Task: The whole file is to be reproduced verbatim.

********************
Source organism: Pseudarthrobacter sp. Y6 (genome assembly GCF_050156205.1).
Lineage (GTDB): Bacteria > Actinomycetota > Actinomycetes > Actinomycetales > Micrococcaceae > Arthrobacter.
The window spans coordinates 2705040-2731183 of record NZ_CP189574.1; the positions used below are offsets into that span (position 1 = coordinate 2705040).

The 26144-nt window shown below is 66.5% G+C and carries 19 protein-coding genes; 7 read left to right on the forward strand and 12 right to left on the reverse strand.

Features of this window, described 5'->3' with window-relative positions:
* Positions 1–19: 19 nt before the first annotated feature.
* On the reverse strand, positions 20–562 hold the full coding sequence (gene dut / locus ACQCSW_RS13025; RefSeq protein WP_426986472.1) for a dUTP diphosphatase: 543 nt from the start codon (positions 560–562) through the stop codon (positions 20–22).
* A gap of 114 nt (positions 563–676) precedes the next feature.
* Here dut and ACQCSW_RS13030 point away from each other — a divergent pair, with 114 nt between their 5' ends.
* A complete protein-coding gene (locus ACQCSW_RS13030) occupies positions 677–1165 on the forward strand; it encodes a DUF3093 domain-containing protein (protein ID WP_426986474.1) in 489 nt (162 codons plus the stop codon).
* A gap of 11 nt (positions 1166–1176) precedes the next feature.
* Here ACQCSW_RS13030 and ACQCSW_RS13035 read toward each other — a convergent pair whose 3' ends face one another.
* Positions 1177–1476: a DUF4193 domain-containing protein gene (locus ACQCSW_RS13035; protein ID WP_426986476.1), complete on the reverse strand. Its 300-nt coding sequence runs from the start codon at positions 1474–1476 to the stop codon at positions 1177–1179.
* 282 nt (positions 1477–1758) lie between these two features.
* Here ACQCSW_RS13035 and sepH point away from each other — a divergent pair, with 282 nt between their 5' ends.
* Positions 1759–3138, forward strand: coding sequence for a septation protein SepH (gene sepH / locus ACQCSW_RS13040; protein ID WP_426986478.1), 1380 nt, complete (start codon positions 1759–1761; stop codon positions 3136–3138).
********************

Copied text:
Source organism: Pseudarthrobacter sp. Y6 (genome assembly GCF_050156205.1).
Lineage (GTDB): Bacteria > Actinomycetota > Actinomycetes > Actinomycetales > Micrococcaceae > Arthrobacter.
The window spans coordinates 2705040-2731183 of record NZ_CP189574.1; the positions used below are offsets into that span (position 1 = coordinate 2705040).

The 26144-nt window shown below is 66.5% G+C and carries 19 protein-coding genes; 7 read left to right on the forward strand and 12 right to left on the reverse strand.

Features of this window, described 5'->3' with window-relative positions:
* Positions 1–19: 19 nt before the first annotated feature.
* On the reverse strand, positions 20–562 hold the full coding sequence (gene dut / locus ACQCSW_RS13025; RefSeq protein WP_426986472.1) for a dUTP diphosphatase: 543 nt from the start codon (positions 560–562) through the stop codon (positions 20–22).
* A gap of 114 nt (positions 563–676) precedes the next feature.
* Here dut and ACQCSW_RS13030 point away from each other — a divergent pair, with 114 nt between their 5' ends.
* A complete protein-coding gene (locus ACQCSW_RS13030) occupies positions 677–1165 on the forward strand; it encodes a DUF3093 domain-containing protein (protein ID WP_426986474.1) in 489 nt (162 codons plus the stop codon).
* A gap of 11 nt (positions 1166–1176) precedes the next feature.
* Here ACQCSW_RS13030 and ACQCSW_RS13035 read toward each other — a convergent pair whose 3' ends face one another.
* Positions 1177–1476: a DUF4193 domain-containing protein gene (locus ACQCSW_RS13035; protein ID WP_426986476.1), complete on the reverse strand. Its 300-nt coding sequence runs from the start codon at positions 1474–1476 to the stop codon at positions 1177–1179.
* 282 nt (positions 1477–1758) lie between these two features.
* Here ACQCSW_RS13035 and sepH point away from each other — a divergent pair, with 282 nt between their 5' ends.
* Positions 1759–3138, forward strand: coding sequence for a septation protein SepH (gene sepH / locus ACQCSW_RS13040; protein ID WP_426986478.1), 1380 nt, complete (start codon positions 1759–1761; stop codon positions 3136–3138).